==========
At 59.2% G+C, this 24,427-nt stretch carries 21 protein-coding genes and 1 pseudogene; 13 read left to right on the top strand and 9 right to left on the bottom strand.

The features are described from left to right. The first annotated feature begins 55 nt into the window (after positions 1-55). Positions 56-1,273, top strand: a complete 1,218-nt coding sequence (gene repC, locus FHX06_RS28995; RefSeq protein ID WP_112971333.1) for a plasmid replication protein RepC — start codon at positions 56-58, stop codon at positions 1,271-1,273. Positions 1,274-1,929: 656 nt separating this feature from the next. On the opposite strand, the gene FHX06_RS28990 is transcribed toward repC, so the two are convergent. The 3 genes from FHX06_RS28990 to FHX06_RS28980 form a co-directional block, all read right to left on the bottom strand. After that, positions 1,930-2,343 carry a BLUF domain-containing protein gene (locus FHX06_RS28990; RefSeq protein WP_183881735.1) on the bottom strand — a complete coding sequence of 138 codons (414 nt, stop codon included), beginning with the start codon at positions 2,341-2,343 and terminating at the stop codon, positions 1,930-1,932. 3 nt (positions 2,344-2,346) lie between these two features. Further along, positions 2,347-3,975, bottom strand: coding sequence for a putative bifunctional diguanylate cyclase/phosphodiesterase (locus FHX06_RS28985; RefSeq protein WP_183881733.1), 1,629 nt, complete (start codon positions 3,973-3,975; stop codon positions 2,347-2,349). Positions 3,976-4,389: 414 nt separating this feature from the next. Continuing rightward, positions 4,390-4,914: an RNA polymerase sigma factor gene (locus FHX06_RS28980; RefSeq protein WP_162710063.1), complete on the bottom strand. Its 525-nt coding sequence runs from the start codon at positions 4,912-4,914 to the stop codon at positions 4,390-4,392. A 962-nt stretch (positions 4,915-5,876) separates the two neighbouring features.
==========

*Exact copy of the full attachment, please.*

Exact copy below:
At 59.2% G+C, this 24,427-nt stretch carries 21 protein-coding genes and 1 pseudogene; 13 read left to right on the top strand and 9 right to left on the bottom strand.

The features are described from left to right. The first annotated feature begins 55 nt into the window (after positions 1-55). Positions 56-1,273, top strand: a complete 1,218-nt coding sequence (gene repC, locus FHX06_RS28995; RefSeq protein ID WP_112971333.1) for a plasmid replication protein RepC — start codon at positions 56-58, stop codon at positions 1,271-1,273. Positions 1,274-1,929: 656 nt separating this feature from the next. On the opposite strand, the gene FHX06_RS28990 is transcribed toward repC, so the two are convergent. The 3 genes from FHX06_RS28990 to FHX06_RS28980 form a co-directional block, all read right to left on the bottom strand. After that, positions 1,930-2,343 carry a BLUF domain-containing protein gene (locus FHX06_RS28990; RefSeq protein WP_183881735.1) on the bottom strand — a complete coding sequence of 138 codons (414 nt, stop codon included), beginning with the start codon at positions 2,341-2,343 and terminating at the stop codon, positions 1,930-1,932. 3 nt (positions 2,344-2,346) lie between these two features. Further along, positions 2,347-3,975, bottom strand: coding sequence for a putative bifunctional diguanylate cyclase/phosphodiesterase (locus FHX06_RS28985; RefSeq protein WP_183881733.1), 1,629 nt, complete (start codon positions 3,973-3,975; stop codon positions 2,347-2,349). Positions 3,976-4,389: 414 nt separating this feature from the next. Continuing rightward, positions 4,390-4,914: an RNA polymerase sigma factor gene (locus FHX06_RS28980; RefSeq protein WP_162710063.1), complete on the bottom strand. Its 525-nt coding sequence runs from the start codon at positions 4,912-4,914 to the stop codon at positions 4,390-4,392. A 962-nt stretch (positions 4,915-5,876) separates the two neighbouring features.